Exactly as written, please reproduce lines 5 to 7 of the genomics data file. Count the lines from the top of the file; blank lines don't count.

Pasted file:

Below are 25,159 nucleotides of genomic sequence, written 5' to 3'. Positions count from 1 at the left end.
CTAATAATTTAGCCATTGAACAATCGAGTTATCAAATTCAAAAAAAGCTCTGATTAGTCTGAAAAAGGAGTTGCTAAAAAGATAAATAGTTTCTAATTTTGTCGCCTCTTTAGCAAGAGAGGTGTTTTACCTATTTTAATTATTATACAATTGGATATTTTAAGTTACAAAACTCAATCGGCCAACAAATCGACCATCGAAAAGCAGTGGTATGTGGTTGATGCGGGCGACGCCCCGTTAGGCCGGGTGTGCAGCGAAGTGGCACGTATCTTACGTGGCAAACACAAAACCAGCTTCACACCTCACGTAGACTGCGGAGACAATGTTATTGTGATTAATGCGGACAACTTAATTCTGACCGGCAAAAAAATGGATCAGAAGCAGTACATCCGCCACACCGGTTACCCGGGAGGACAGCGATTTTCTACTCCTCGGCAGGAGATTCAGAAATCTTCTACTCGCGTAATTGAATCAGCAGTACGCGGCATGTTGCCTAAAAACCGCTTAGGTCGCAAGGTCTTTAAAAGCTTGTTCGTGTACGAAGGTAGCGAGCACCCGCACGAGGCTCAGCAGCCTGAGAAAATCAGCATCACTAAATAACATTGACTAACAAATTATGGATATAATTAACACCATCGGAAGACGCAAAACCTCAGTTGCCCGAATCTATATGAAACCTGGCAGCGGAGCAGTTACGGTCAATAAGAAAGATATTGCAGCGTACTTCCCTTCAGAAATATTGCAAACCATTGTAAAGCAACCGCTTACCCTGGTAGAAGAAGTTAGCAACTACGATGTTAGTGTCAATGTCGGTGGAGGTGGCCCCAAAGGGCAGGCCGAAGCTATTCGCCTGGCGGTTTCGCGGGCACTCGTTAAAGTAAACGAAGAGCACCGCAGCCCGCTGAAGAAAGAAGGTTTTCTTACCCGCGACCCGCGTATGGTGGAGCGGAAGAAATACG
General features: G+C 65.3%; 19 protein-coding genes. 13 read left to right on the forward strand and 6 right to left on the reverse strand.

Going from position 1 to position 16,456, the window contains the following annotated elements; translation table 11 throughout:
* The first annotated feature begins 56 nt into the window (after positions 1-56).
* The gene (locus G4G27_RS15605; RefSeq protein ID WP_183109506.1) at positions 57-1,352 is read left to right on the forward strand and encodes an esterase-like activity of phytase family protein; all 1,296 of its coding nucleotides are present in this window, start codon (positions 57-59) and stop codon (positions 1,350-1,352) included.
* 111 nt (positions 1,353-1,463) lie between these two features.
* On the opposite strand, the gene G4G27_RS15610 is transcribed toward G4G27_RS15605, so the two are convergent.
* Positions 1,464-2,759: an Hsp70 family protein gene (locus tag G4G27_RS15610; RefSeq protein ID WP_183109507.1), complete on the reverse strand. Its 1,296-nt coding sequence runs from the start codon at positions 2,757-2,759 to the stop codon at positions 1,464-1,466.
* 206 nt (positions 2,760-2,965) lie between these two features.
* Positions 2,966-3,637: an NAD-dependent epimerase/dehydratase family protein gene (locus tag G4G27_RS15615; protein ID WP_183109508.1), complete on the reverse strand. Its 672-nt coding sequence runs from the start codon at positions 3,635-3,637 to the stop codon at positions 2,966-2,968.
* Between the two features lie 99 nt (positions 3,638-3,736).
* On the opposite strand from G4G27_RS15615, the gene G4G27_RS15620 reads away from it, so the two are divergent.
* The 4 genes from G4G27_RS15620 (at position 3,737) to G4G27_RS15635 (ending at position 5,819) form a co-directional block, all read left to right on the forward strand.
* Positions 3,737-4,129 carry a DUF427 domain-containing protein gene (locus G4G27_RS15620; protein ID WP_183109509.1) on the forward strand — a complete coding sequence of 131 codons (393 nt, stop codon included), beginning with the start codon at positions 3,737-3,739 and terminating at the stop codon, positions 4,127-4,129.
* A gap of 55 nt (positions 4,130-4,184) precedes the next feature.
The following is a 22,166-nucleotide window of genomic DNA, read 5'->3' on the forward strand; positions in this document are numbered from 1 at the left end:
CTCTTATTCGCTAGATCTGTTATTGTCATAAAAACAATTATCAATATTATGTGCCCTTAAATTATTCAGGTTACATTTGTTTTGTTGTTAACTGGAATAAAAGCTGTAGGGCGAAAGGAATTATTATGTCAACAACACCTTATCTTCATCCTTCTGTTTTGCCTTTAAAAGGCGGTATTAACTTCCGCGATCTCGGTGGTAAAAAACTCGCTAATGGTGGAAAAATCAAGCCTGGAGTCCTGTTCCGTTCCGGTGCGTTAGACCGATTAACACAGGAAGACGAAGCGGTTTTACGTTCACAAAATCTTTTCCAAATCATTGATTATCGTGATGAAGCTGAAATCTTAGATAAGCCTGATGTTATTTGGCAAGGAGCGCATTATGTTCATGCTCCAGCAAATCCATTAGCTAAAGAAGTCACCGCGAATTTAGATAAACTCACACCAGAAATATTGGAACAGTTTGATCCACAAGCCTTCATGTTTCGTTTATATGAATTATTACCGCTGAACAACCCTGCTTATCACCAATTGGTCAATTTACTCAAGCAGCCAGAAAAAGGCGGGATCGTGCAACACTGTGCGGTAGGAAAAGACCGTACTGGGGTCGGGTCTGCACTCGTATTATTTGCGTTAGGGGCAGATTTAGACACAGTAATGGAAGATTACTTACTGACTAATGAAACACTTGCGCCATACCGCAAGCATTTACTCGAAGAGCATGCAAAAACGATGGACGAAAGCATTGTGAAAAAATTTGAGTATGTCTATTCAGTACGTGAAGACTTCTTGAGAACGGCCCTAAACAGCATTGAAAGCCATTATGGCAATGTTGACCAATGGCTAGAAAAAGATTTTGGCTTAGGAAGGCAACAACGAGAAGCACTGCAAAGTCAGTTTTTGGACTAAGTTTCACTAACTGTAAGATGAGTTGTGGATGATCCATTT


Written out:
* The first annotated feature begins 56 nt into the window (after positions 1-56).
* The gene (locus G4G27_RS15605; RefSeq protein ID WP_183109506.1) at positions 57-1,352 is read left to right on the forward strand and encodes an esterase-like activity of phytase family protein; all 1,296 of its coding nucleotides are present in this window, start codon (positions 57-59) and stop codon (positions 1,350-1,352) included.
* 111 nt (positions 1,353-1,463) lie between these two features.